What to know about Austria's election
Literal flag-waving: Hans-Christian Strache, leader of the strongly eurosceptic Austrian Freedom Party FPOE, waves an Austrian flag in Vienna yesterday during the final campaign rally of his party. Photo: Matthias Schrader / AP
Nationalist wave rolls on ... In election tomorrow, "Austrian voters concerned about immigration, Islam," by AP's George Jahn in Vienna:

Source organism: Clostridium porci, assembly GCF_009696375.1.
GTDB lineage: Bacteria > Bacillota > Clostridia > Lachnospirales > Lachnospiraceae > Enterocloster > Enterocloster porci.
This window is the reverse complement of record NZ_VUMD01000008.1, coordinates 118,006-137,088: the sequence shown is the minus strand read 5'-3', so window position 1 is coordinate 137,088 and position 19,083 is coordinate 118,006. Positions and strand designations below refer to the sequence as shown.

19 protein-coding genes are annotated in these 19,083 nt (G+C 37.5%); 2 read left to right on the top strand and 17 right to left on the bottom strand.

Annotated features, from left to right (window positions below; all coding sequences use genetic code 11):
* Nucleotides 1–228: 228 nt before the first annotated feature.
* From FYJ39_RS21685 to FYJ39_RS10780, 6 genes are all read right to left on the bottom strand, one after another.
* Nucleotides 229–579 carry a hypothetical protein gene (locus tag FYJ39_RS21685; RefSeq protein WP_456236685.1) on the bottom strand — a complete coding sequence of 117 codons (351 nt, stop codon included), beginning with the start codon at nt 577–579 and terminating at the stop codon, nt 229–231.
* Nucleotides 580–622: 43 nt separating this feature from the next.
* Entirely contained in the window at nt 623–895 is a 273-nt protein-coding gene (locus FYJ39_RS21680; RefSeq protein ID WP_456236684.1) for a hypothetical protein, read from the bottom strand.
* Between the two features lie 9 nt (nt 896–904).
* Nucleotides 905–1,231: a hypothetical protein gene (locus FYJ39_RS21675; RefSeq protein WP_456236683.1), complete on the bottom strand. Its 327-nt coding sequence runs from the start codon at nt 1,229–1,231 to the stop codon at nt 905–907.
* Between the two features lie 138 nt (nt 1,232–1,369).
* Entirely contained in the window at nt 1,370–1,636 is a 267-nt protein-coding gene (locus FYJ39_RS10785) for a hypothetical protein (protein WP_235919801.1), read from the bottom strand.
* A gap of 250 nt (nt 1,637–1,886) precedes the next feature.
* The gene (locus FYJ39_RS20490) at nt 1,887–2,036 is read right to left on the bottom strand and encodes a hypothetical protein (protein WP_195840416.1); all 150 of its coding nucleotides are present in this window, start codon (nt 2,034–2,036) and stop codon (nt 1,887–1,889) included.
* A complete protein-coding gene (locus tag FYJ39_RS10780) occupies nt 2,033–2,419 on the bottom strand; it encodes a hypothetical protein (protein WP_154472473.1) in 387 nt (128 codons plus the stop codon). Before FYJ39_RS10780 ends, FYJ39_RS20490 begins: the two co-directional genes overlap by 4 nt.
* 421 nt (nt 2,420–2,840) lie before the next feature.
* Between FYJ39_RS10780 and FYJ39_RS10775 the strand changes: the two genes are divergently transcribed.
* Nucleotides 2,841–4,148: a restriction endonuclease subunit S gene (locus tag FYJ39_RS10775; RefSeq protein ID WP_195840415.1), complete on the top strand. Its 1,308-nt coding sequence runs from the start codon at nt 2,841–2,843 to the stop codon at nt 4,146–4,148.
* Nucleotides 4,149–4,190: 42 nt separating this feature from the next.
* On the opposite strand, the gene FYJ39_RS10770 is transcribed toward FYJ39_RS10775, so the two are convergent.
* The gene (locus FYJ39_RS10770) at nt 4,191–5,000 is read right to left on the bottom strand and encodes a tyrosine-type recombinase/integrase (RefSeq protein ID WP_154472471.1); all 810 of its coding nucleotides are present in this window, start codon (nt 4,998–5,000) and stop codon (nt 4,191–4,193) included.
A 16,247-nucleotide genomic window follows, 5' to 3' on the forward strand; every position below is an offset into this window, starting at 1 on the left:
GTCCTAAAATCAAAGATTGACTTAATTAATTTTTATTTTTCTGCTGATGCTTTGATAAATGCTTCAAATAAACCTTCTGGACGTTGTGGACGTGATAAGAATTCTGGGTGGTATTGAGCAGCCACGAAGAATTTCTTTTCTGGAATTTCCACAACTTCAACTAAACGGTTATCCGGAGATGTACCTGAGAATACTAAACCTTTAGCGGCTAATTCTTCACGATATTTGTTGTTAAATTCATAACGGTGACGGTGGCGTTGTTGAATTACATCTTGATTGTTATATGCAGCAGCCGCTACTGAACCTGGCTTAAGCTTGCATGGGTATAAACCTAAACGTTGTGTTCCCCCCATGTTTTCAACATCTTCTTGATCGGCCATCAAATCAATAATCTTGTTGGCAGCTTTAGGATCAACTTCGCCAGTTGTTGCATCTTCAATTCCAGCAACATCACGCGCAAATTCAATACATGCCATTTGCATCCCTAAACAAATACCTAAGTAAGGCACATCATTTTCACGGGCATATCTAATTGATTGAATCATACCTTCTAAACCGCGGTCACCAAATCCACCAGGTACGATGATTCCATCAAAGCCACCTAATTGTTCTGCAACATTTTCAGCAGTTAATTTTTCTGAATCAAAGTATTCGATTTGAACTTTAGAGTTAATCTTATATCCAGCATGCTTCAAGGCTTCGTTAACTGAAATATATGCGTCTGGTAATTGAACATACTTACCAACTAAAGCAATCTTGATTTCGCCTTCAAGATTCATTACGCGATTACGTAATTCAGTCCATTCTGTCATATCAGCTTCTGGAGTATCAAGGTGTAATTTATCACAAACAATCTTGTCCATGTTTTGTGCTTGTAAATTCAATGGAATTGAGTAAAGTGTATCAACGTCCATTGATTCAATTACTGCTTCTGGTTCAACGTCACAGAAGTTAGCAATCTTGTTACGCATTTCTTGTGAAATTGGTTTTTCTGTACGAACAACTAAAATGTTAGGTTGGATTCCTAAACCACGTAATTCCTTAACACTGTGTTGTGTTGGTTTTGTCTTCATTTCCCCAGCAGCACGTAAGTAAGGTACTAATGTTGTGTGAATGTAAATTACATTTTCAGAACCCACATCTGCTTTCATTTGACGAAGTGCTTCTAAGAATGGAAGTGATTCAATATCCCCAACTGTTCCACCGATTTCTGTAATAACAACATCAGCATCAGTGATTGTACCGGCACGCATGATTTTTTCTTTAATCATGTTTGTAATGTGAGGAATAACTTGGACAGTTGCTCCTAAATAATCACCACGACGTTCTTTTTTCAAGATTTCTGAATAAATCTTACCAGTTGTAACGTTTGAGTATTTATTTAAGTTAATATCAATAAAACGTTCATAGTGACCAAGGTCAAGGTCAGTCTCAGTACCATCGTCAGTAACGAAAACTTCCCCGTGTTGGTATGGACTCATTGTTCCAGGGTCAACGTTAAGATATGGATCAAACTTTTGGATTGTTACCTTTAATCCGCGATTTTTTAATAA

Why it matters: Tomorrow's election "could turn the country rightward after decades of centrist governance amid voter concerns over immigration and Islam.""The People's Party, which has shifted from centrist to right-wing positions, is leading in the pre-vote polls. Austria's traditionally right-wing, anti-migrant Freedom Party is expected to come in second and the center-left Social Democrats [first or second in elections since World War II] are thought to be trailing in third place.""Favoring the People's and Freedom parties is distrust of migrants and Muslims among many Austrian voters."The backdrop: "The 2015 influx of hundreds of thousands of people fleeing the war in Syria and poverty elsewhere into the EU's prosperous heartland left Austria with nearly 100,000 new and mostly Muslim migrants.""That has fueled fears Austria's traditional Western and Christian culture is in danger. As a result, voters are receptive to the anti-migrant platforms of both the People's Party and the Freedom Party."Go deeper: Q&A on Austria's rightward drift.